I thought I had met a grumpy grammarian the first time I was corrected; but, when I mispronounced it the second time, I was again corrected.  I learned quickly...BUUUUURRRRRR...LUUUUNNN.

There are many other interesting things to see in the small park like...MORE ROCKS!


Trees with weird roots caused by trying to grow around the rocks.



Trees attempting to grow between rocks.


There is also a small cave beside the spring.  To the untrained eye this might appear to be nothing, but to a skilled hunter (Bill), he saw a worn path leading into the opening.  Something lived inside.


After he pointed out the path, I decided to inspect further.  The area was indeed well worn in front of the cave.  I squatted down, and slowly, quietly inched closer.  I did not want to wake whatever was inside.  What could possibly live there?  A spider? racoon? skunk? BEAR???  As I was contemplating these thoughts, I decided I was too lazy to crawl inside plus too cheap to waste my money on an outrageously expensive insurance copay for an emergency room visit.  The mystery will remain.


Because it was dark inside the cave, the automatic flash on my camera went off unexpectedly and I suddenly feared I had awaken the grizzly bear hibernating inside.  


I flew back to the safety of Bill and Scooter.  Surely they would save me from being eaten alive.
Scooter immediately began searching for a way of escape from the rampaging grizzly bear.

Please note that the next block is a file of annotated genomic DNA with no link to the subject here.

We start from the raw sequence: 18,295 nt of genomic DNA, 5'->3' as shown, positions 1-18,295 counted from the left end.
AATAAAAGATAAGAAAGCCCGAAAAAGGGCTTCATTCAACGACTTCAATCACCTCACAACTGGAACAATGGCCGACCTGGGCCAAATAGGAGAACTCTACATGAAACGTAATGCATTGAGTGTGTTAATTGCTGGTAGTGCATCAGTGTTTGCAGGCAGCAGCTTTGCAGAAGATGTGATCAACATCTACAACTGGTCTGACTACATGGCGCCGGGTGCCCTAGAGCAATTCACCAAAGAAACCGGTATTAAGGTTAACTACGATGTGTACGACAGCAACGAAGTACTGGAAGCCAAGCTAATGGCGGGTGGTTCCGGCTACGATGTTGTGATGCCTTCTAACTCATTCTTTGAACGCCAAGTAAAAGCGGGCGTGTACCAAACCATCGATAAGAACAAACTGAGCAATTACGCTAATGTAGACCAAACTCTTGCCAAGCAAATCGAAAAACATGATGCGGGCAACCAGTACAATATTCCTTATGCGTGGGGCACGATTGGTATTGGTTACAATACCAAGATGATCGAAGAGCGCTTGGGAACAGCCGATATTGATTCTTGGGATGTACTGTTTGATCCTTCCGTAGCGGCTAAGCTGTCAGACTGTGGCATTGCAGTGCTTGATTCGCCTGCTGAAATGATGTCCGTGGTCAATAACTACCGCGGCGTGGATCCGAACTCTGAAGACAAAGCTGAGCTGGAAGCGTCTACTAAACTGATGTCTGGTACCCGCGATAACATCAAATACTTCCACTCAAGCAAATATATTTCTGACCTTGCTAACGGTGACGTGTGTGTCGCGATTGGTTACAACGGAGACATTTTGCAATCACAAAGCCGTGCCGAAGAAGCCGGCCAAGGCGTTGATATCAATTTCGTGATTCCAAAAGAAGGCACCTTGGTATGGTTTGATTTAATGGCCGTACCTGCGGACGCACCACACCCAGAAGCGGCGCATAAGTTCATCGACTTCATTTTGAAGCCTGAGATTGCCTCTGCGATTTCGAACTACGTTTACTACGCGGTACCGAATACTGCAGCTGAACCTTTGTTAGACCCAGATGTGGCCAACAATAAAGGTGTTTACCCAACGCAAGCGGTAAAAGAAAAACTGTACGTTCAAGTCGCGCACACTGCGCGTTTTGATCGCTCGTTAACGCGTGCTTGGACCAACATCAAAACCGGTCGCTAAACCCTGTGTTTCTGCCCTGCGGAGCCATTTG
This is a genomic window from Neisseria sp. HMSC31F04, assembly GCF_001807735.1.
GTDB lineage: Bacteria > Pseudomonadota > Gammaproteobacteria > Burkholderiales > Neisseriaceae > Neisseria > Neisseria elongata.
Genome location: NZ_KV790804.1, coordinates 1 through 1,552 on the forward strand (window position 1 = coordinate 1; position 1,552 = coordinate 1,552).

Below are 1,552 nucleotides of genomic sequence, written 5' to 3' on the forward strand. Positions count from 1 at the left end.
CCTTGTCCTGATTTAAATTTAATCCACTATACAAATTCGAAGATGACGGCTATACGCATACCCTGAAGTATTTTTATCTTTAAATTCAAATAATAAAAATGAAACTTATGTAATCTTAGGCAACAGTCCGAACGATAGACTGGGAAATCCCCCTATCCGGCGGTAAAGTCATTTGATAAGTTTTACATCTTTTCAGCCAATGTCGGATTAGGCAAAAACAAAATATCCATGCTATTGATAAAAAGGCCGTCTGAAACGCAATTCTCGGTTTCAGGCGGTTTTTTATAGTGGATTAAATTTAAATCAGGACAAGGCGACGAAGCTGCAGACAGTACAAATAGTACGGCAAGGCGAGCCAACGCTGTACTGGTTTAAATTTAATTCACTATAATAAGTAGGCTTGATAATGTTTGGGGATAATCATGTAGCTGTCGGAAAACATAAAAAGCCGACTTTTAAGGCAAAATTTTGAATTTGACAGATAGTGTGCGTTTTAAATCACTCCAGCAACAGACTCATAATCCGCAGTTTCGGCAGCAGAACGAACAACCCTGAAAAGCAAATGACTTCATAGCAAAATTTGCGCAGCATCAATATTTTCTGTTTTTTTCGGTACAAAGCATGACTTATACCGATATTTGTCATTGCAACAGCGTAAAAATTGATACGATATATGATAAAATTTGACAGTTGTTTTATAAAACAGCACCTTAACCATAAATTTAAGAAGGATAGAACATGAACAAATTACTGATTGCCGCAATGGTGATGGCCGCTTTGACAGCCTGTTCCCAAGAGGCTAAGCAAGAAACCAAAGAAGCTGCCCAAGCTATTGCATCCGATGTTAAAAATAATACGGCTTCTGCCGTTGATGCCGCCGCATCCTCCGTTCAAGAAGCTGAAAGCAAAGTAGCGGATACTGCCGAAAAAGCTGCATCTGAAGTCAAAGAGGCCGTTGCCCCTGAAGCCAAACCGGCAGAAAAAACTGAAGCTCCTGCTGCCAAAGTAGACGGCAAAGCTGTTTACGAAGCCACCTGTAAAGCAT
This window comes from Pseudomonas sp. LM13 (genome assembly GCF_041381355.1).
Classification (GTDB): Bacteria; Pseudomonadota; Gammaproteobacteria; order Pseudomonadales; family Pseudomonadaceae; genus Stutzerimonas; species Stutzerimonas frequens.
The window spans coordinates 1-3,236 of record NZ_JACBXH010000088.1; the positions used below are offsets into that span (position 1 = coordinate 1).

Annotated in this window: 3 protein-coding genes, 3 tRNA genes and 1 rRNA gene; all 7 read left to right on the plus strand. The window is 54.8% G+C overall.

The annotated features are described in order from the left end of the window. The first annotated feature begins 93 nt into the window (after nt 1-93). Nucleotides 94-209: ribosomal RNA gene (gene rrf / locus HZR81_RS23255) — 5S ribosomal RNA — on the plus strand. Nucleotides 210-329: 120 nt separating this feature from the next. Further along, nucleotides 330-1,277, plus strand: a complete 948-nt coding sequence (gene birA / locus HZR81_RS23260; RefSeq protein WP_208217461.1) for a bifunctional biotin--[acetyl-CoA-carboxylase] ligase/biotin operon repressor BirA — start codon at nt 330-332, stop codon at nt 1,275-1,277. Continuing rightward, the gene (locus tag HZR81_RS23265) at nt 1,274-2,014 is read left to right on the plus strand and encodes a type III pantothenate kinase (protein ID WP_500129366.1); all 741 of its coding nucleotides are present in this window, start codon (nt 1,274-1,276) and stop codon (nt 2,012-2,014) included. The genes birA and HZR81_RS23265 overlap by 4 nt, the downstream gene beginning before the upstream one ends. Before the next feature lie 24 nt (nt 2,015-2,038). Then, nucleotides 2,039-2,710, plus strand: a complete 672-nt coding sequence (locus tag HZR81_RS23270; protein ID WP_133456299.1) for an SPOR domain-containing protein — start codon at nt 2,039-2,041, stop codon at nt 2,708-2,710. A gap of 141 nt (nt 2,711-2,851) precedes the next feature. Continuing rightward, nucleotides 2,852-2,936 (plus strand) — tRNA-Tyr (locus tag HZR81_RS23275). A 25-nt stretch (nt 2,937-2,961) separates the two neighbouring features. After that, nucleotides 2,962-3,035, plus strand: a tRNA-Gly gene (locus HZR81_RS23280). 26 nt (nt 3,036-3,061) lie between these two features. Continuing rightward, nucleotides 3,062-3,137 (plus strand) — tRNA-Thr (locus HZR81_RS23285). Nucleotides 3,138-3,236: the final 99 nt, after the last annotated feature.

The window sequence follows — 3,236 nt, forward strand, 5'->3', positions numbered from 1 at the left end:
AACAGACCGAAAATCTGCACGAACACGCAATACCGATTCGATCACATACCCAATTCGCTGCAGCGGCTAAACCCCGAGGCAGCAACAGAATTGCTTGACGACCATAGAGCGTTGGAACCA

Jeannie (Me) on the left and Scooter on the right.
Beside the park sits the Berlin grocery store that has served as the center of the community for decades.  If you ever decide to plan a vacation to see the FAMOUS ROCK, be sure to pronounce "Berlin" correctly when you enter the store in search of souvenirs.


Originally the Berlin springs were used as a water source by Native American Indians.  Later, North Carolina Land Grants (1782)  were given to the veterans of the American Revolutionary War (1775- 1778) and they became the early settlers.  James Watts received a 1,200 acre grant which includes the current Berlin area.  Another veteran, Frederick Fisher, also received a grant in the area.  He was a severely wounded Revolutionary War soldier, who was issued a "meager $3.33 pension" and due to bureaucratic red tape "found it necessary to enlist the help of James K. Polk to" receive his pension payments.  These men were some of the early settlers who tamed the land and some of their descendants remain in the area today.